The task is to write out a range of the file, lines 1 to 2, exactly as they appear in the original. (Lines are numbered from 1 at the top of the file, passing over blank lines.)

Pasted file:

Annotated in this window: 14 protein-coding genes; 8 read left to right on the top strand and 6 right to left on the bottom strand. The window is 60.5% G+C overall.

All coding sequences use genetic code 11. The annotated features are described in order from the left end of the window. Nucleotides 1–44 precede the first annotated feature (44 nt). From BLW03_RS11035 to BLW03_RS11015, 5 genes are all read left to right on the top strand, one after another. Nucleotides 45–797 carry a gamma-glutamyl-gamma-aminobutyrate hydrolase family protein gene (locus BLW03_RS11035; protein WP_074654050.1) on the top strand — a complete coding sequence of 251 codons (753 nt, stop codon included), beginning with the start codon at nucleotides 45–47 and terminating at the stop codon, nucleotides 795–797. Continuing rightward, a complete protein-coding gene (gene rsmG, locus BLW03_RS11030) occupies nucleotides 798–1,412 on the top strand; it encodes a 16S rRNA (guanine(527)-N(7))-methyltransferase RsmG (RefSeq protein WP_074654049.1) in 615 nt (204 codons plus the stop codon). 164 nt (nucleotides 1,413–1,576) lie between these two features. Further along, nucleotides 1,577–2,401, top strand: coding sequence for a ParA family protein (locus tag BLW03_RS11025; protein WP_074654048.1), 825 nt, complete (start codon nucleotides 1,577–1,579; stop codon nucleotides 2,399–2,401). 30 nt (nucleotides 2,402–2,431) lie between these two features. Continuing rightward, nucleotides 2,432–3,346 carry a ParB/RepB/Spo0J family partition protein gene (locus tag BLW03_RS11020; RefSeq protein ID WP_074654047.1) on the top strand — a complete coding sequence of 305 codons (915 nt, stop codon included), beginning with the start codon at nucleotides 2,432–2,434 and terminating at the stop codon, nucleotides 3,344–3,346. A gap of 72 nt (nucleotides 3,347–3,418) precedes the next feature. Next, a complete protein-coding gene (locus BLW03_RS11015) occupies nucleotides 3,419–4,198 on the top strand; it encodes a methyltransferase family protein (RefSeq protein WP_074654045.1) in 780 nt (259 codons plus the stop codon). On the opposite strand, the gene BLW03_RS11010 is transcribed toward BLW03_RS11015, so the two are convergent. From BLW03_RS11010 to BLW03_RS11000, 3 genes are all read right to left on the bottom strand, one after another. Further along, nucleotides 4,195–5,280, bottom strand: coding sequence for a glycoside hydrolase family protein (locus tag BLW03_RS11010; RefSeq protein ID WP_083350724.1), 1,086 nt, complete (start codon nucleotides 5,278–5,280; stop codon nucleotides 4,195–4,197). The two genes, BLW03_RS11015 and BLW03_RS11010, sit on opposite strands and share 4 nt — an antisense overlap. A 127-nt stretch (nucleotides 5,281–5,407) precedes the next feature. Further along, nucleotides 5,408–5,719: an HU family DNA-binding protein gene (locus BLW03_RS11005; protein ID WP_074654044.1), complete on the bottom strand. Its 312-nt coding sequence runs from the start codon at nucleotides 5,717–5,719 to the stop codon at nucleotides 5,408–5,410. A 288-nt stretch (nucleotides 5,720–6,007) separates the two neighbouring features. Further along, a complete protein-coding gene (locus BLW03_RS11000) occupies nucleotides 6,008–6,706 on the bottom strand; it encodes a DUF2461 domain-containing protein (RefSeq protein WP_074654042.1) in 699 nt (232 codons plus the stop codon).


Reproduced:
Annotated in this window: 14 protein-coding genes; 8 read left to right on the top strand and 6 right to left on the bottom strand. The window is 60.5% G+C overall.

All coding sequences use genetic code 11. The annotated features are described in order from the left end of the window. Nucleotides 1–44 precede the first annotated feature (44 nt). From BLW03_RS11035 to BLW03_RS11015, 5 genes are all read left to right on the top strand, one after another. Nucleotides 45–797 carry a gamma-glutamyl-gamma-aminobutyrate hydrolase family protein gene (locus BLW03_RS11035; protein WP_074654050.1) on the top strand — a complete coding sequence of 251 codons (753 nt, stop codon included), beginning with the start codon at nucleotides 45–47 and terminating at the stop codon, nucleotides 795–797. Continuing rightward, a complete protein-coding gene (gene rsmG, locus BLW03_RS11030) occupies nucleotides 798–1,412 on the top strand; it encodes a 16S rRNA (guanine(527)-N(7))-methyltransferase RsmG (RefSeq protein WP_074654049.1) in 615 nt (204 codons plus the stop codon). 164 nt (nucleotides 1,413–1,576) lie between these two features. Further along, nucleotides 1,577–2,401, top strand: coding sequence for a ParA family protein (locus tag BLW03_RS11025; protein WP_074654048.1), 825 nt, complete (start codon nucleotides 1,577–1,579; stop codon nucleotides 2,399–2,401). 30 nt (nucleotides 2,402–2,431) lie between these two features. Continuing rightward, nucleotides 2,432–3,346 carry a ParB/RepB/Spo0J family partition protein gene (locus tag BLW03_RS11020; RefSeq protein ID WP_074654047.1) on the top strand — a complete coding sequence of 305 codons (915 nt, stop codon included), beginning with the start codon at nucleotides 2,432–2,434 and terminating at the stop codon, nucleotides 3,344–3,346. A gap of 72 nt (nucleotides 3,347–3,418) precedes the next feature. Next, a complete protein-coding gene (locus BLW03_RS11015) occupies nucleotides 3,419–4,198 on the top strand; it encodes a methyltransferase family protein (RefSeq protein WP_074654045.1) in 780 nt (259 codons plus the stop codon). On the opposite strand, the gene BLW03_RS11010 is transcribed toward BLW03_RS11015, so the two are convergent. From BLW03_RS11010 to BLW03_RS11000, 3 genes are all read right to left on the bottom strand, one after another. Further along, nucleotides 4,195–5,280, bottom strand: coding sequence for a glycoside hydrolase family protein (locus tag BLW03_RS11010; RefSeq protein ID WP_083350724.1), 1,086 nt, complete (start codon nucleotides 5,278–5,280; stop codon nucleotides 4,195–4,197). The two genes, BLW03_RS11015 and BLW03_RS11010, sit on opposite strands and share 4 nt — an antisense overlap. A 127-nt stretch (nucleotides 5,281–5,407) precedes the next feature. Further along, nucleotides 5,408–5,719: an HU family DNA-binding protein gene (locus BLW03_RS11005; protein ID WP_074654044.1), complete on the bottom strand. Its 312-nt coding sequence runs from the start codon at nucleotides 5,717–5,719 to the stop codon at nucleotides 5,408–5,410. A 288-nt stretch (nucleotides 5,720–6,007) separates the two neighbouring features. Further along, a complete protein-coding gene (locus BLW03_RS11000) occupies nucleotides 6,008–6,706 on the bottom strand; it encodes a DUF2461 domain-containing protein (RefSeq protein WP_074654042.1) in 699 nt (232 codons plus the stop codon).